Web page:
Game Day Grand Final Replay: West Coast Eagles vs Collingwood Magpies - 27/03/2020 - 7:30pm - 7Mate

Big Cox 88

Norm Smith Medallist
Apr 1, 2010
AFL Club
West Coast
Other Teams
AC Milan, Chelsea
Let's relive the joy of 2018 and follow on "live" tonight at 7:30. The next best thing to live footy is watching glorious replays of the Eagles. I have copy and pasted the original preview below.

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Not the matchup we expected, but is it the matchup we deserve?

By any preseason measure this wasn't the Grand Final matchup anyone expected with both sides widely predicted to miss finals altogether and the common view was everything would need to go right for us and the Pies just to make an appearance in September let alone do any damage. Yet here we are.

Here we ******* are. Let that sink in.

With a glut of retirements (Priddis, Butler, Mitchell, Petrie, Giles and Brophy) and something a list cleanout (Hill, Wellingham, Tunbridge, Lamb, Snadden and Gorter) to end a 2017 season that again culminated in a disappointing finals exit at the hands of GWS - albeit after a pulsating after the siren extra time win over Port Adelaide - West Coast were tipped to be entering something of a rebuild.

Preseason signs weren't promising as doubts over the timing and effectiveness of Naitanui's return and the inability of Kennedy to return to training with some sort of lower leg injury dominated discussion. Successive thumpings at the hands of our neighbour down the road seemed only to highlight the lack of quality depth and raise question marks on the youth to whom we'd be turning to fill the void left by the 2017 departures. Whilst a wooden spoon prediction was remarkably silly given some of the other basket cases in the league, tipping the Eagles to slide out of finals was entirely reasonable

Our 2018 season got under way with the opening of our spectacular new home ground against old adversary the Sydney Swans. On face value a 29 point loss wouldn't offer much hope but that masked the fact the margin blew out thanks to 3 late goals (including a ridiculous double goal, thanks green maggot) and we were on the wrong end of an 8 goal Buddy masterclass. There was a lot to like - we fought back after looking in danger of being blown away at half time, Nicnat returned without missing a beat and was the catalyst behind a stunning 3rd quarter fightback that brought the crowd to it's feet and our 3 debutants (Waterman, Ryan and Venables) all showed promise.

That would be our only loss before the mid season bye as we went on a 10 game winning streak to hit halfway at an impressive 10-1. Darling was in the best form of his career, Kennedy was back kicking goals, Naitanui was at times frightening as he terrorised opponents in tandem with a similarly rejuvenated Lycett, Lecras had turned back the clock and other favourite whipping boys like Masten, Redden, Jetta and Cripps were contributing as well as they ever had. Hurn was leading magnificently and developing into an AA calibre captain. Rioli, Petrucelle and Ainsworth all made their AFL debuts bringing our 2018 tally of debutants to 6 (Brander and Oallen would eventually bring that to 8 for the season).

Questions on our finals credentials still remained however, most notably our ability to beat a big side at the MCG. Those questions only grew as a post bye form slump took hold amongst a growing injury list. Darling suffered an all too common ankle injury against St Kilda in our last game before the bye (joining Ryan and Venables with that ailment) whilst Kennedy copped another leg injury in our game against Sydney immediately after the bye. A 3 game losing streak (Sydney, Essendon, Adelaide) was snapped with a stirring come from behind home win against a similarly injury ravaged GWS

We were back, or were we? Kennedy and Darling finally returned to the side for our big test - an in form Collingwood at the MCG coming off 7 consecutive wins. Surely a win would remove any remaining doubts and stamp us as a genuine contender. History will show we ran out convincing 35 point winners but, and it was a huge but, Naitanui went down with an injury to his "good" knee which ultimately consign him to a second knee reconstruction. One question answered but an even bigger one raised as every one pondered how we'd cope without our talisman to power a rejuvenated midfield.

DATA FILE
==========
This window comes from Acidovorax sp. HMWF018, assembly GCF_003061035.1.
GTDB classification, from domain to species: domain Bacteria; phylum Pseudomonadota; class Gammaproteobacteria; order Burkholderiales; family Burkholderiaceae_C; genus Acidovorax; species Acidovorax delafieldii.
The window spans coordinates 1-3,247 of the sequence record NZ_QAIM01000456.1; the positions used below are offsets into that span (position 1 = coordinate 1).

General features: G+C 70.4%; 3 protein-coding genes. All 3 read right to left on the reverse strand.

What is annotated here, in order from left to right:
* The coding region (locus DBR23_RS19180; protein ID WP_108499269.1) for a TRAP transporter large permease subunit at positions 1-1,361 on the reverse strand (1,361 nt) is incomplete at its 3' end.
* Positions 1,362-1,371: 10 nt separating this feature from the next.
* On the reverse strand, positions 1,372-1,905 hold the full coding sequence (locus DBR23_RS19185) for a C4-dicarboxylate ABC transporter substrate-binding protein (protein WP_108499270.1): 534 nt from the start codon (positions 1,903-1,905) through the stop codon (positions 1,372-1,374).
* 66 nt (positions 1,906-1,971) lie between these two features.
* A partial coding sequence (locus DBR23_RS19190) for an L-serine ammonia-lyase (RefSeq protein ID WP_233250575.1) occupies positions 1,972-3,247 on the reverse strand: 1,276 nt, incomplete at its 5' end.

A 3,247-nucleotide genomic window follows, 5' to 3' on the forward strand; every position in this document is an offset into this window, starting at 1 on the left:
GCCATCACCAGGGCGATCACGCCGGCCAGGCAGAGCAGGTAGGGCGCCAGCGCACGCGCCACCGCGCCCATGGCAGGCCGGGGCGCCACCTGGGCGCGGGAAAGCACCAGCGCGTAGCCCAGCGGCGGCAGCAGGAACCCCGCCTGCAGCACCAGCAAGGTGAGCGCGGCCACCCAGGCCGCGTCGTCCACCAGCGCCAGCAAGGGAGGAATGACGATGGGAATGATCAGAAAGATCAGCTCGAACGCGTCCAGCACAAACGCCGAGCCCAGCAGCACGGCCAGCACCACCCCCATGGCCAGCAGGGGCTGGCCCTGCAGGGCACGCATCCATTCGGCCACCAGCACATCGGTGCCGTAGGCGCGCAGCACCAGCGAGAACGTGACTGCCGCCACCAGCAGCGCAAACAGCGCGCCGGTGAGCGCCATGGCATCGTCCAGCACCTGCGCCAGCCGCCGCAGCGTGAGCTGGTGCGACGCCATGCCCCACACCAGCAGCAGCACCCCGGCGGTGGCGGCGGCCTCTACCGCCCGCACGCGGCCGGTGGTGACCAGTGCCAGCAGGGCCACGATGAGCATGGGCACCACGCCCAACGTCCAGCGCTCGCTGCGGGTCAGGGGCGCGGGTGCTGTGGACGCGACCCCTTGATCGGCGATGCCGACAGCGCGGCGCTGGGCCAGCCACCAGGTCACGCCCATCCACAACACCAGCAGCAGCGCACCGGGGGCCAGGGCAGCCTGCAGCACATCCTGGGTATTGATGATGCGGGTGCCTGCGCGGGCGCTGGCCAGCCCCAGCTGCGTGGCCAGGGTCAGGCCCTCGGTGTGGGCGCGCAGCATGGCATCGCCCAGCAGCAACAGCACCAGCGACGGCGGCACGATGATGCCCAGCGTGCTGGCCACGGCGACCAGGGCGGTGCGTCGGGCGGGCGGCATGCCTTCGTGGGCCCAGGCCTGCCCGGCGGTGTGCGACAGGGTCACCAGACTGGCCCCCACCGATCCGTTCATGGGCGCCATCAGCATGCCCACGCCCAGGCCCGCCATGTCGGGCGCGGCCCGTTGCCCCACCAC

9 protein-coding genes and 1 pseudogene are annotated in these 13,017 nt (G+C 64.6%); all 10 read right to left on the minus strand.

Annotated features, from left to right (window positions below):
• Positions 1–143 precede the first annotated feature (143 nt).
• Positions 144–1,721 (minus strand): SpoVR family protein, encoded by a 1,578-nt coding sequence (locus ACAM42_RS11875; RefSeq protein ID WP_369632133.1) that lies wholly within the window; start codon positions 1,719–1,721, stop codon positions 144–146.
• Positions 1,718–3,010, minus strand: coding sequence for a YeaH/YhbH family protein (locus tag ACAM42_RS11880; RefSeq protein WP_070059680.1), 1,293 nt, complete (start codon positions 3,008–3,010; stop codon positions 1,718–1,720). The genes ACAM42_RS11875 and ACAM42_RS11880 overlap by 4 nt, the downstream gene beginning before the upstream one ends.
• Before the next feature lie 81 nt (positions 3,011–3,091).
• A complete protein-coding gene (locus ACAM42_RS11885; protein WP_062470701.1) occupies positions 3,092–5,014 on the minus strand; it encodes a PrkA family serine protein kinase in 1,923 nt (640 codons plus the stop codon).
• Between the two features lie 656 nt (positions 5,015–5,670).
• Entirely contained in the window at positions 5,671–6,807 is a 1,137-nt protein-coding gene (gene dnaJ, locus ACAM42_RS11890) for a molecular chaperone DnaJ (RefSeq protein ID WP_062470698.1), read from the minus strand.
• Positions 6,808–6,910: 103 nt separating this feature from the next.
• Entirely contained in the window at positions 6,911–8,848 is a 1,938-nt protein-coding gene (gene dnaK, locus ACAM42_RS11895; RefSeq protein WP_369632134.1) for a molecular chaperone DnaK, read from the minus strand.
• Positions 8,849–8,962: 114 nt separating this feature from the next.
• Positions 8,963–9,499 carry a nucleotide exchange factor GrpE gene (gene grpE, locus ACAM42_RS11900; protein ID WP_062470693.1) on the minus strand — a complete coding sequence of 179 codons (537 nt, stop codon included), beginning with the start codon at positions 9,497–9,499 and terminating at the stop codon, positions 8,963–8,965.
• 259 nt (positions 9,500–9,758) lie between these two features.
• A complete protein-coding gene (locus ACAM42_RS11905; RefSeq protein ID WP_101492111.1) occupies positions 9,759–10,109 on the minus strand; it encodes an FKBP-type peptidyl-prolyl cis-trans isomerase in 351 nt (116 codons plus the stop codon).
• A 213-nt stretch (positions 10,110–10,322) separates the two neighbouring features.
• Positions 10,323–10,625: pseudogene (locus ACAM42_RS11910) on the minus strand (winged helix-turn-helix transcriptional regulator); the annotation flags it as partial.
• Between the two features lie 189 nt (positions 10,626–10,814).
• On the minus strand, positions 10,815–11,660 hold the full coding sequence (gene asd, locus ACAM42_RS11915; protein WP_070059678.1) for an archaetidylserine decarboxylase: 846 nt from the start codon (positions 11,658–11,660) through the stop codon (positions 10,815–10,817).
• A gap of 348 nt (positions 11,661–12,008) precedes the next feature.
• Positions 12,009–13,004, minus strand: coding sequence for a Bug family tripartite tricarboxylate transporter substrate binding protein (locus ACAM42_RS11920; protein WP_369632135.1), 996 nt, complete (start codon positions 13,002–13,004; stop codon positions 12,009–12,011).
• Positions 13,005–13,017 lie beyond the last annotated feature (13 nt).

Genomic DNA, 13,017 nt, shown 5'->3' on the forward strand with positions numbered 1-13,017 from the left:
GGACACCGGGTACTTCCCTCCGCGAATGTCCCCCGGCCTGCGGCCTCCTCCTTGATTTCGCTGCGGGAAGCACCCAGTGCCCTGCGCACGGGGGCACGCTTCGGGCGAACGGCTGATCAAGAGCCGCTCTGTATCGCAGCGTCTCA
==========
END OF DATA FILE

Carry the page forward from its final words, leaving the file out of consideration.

In the aftermath, a media shitstorm erupted thanks to an altercation between eagles staff and a handful of cameraman as the club tried to whisk their shattered champion through the airport away from the glare of the media. That little spat became a full blown dumpster fire after Gaff uncharacteristically shattered the jaw of Freo youngster Andrew Brayshaw in an, until then, uneventful derby as the eagles cruised to a comfortable win. Not since the drug saga that engulfed the club in 2007 was the club put under so much pressure as the door was flung open to a wave a built up hostility from the media headlined by a "Weak Coast Eagles" frontpage in the West Australian and Basils "Culture of Arrogance" question during a normally routine fluff interview with Adam Simpson. Gaff would receive a suspension that ruled him out of the remainder of 2018 and then some which most saw as a fatal blow to our flag hopes.

Yet here we ******* are!

For their part Collingwood have overcome their own fair share of obstacles in 2018. Set aside the annual cries about Collingwoods MCG-centric schedule and lack of travel they've endured an injury list that would make most clubs wilt and that in prior years they haven't been able to absorb. Nathan Buckley entered 2018 on the frontline of betting as coach most likely to be sacked after several sub par years of repeatedly driving the Ferrari he was handed the keys to into a brick wall because he didn't like the colour. An off season of self reflection and club review sees him end 2018 as the AFLCA coach of the year and his side in a GF. Unequivocally they've earned their spot.

In a relatively lacklustre finals series one game stands out for its quality - the Qualifying Final between West Coast and Collingwood. It should also be pointed out that these sides play close finals. There's been a single blowout (Pies by 59 in the 1990 QF replay) in the previous 7 finals matchups with no other result in excess of 20 points. Twice the teams couldn't be separated at the end of regular time.

So it might not be the matchup the feelgood narratives craved but maybe, just maybe, it'll be the absorbing contest the last day deserves.

Bring it on - Gameday

Despite injury clouds to McGovern and Howe, both sides are anticipated to go in unchanged meaning it'll be the same 44 from the QF taking the field. Neither side will hold any secrets (or fears) for the other. The game will be decided by Collingwood's ability to take sufficient advantage of their edge between the arcs to counteract the edge West Coast hold at each end. In the previous two encounters in 2018 inside 50's were even (54-53 and 51-51) but the Eagles superior efficiency inside 50 (56%-45% and 53%-43%) saw them victorious.